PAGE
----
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In fiction, it's common to see people on beaches looking around for stuff.

It happens in Real Life, too.

In Great Britain, they usually use metal detectors. This often carries the stereotype (in Britain at least) of someone who searches the countryside hoping to find buried treasure (not as silly as it sounds, since hauls of artifacts made of precious metals are occasionally found in Britain, which is what leads to this kind of behaviour in the first place). It's technically legal (and landowners have a good incentive, since they're entitled to a share of whatever's found on their land) and there are even specific laws for finding buried treasure (technically it belongs to the crown, but the finder and landowner will be paid a fee from whatever museum that ends up taking it), however for obvious reasons it greatly annoys actual historians and archaeologists, who'd rather see the sites properly excavated rather than plundered. This trope is not limited to beaches. See also Metal Detector Puzzle when this occurs in Video Games. Occasionally seen in Beach Episodes.

In Canada, the stuff that people look for is much more obvious and not buried in the sand. The long running TV series, Beachcombers had the starring character, Nick, making a living salvaging lumber, using his boat to haul lost logs into the water for towing to timber companies looking to recover their lost materials.

Examples of Beachcombing include:

Comic Books



Col. Sandurz: Are we being too literal?
Dark Helmet: No you fool, we're following orders -- we were told to comb the desert, so we're combing it!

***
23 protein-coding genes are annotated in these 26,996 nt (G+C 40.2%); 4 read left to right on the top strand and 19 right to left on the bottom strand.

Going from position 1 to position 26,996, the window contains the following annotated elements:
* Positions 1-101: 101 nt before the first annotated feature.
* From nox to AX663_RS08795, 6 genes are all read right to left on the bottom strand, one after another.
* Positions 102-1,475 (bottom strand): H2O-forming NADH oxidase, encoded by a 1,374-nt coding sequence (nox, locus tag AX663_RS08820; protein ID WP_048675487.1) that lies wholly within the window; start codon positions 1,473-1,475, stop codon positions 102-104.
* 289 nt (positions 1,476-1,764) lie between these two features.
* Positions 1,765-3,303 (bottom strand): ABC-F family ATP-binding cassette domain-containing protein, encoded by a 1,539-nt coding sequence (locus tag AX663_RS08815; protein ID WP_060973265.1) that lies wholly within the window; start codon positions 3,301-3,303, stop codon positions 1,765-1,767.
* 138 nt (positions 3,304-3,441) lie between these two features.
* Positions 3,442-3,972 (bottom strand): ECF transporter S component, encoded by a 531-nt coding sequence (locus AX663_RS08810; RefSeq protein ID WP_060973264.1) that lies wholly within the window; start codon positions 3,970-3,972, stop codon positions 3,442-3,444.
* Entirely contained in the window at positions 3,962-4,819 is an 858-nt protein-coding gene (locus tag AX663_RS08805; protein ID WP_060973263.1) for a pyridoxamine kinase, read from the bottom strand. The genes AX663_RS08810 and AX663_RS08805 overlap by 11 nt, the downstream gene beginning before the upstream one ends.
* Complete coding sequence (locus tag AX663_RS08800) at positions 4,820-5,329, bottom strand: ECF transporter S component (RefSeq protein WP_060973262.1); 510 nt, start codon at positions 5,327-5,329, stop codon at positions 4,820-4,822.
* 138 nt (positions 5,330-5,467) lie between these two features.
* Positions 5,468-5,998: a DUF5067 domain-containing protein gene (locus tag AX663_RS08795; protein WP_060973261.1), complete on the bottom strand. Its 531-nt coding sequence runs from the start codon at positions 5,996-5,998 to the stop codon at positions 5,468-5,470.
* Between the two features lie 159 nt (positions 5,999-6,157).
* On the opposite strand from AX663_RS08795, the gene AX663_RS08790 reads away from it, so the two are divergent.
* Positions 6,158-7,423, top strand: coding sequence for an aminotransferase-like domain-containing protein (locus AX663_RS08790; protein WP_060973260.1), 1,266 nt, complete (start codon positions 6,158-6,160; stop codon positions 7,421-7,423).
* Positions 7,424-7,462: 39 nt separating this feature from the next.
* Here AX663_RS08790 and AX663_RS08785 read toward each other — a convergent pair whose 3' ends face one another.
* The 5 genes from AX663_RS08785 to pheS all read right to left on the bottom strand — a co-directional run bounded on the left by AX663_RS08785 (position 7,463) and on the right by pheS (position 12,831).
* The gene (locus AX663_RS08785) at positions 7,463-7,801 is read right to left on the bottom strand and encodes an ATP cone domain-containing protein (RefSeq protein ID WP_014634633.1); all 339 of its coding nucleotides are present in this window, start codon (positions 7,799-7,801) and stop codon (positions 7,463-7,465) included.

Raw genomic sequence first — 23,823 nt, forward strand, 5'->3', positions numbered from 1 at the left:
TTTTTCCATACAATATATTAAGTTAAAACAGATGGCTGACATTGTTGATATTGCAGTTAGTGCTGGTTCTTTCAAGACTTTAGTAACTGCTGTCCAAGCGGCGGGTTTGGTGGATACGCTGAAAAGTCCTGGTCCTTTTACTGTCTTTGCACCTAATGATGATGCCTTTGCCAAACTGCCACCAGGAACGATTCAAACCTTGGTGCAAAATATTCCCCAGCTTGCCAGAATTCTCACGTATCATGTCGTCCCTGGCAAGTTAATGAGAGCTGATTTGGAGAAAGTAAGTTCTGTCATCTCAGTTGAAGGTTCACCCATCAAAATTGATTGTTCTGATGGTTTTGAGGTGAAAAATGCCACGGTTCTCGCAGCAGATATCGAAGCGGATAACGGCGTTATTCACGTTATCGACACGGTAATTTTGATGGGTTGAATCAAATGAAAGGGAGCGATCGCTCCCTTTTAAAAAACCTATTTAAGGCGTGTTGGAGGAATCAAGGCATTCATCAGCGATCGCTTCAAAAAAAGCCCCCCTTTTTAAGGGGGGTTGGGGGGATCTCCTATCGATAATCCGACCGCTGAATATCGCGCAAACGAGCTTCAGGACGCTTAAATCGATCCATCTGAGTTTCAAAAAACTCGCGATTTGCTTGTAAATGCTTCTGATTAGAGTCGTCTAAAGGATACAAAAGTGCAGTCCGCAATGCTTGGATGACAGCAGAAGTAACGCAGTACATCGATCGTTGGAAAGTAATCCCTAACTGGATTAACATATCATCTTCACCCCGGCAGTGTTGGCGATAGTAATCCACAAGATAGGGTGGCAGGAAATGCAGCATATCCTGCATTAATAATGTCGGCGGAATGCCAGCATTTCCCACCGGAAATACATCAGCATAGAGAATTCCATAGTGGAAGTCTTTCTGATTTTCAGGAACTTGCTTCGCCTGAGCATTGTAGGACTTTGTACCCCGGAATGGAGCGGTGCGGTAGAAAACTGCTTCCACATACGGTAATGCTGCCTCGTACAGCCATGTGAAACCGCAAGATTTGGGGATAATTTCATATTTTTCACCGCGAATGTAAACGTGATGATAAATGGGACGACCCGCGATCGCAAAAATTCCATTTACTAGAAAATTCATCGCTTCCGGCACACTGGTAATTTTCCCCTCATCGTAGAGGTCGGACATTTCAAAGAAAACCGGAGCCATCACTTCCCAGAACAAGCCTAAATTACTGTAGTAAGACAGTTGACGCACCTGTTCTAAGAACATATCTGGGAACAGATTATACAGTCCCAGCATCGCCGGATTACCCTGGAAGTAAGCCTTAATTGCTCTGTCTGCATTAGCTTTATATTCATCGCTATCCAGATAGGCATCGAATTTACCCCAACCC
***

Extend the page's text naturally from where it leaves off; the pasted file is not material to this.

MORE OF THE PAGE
We ain't found shit!


Live-Action TV

  • In one episode of The Adventures of Pete and Pete, Dad explains that he met Mom when he was beach-combing and his detector went off at the metal plate in her head. In the same episode he tells this story, he's still combing the beach looking for something else really good... and finds an Oldsmobile Cutlass Supreme! He and his family dig it out of the sand and drive home in it.
  • Heartbeat: Claude Greengrass finds some Roman coins in a garden of a Big Fancy House he'd been hired to look after. He spends a fortune on a dredger in an effort to find the rest of them, only to discover them just as the owner arrive home to claim the lot.
  • As mentioned in the trope description, this was the backstory and occasional plot-starter in Beachcombers.

Video Games

  • The fourth case of the first Ace Attorney game has Phoenix use (and carry around) a metal detector lent to him by Detective Gumshoe. First he uses it to find a clue, at the end of the trial he uses it to prove that Von Karma has a bullet in his shoulder from when he murdered Edgeworth's father.
  • In the Australia stage of Tony Hawk's Underground 2, there is a guy at the beach with a metal detector. From what he tells you when you talk to him, he's having no luck with his beachcombing. So, it's up to you to help him, by picking up cans from trashcans and giving them to him.

Web Comics

Western Animation

  • In the Futurama episode "When Aliens Attack", Hermes is seen combing the beach with a metal detector. It turns out that he was using it to play hide and seek with Bender though.
  • On King of the Hill, Peggy and Bobby engage in some beachcombing when vacationing on the shore, and coming in conflict with local beachcombers who don't appreciate tourists horning in on their turf.

Real Life

  • A recent[when?] example is this guy, who found the single largest stash of Roman coins in Britain.
  • Similarly, a woman was prosecuted under the Treasure Act (which deals with finding and compensating artifacts with historical value) after failing to turn in a rare coin (1 of only 4 discovered to date). She was let off after it was revealed she had received it before the act came into law.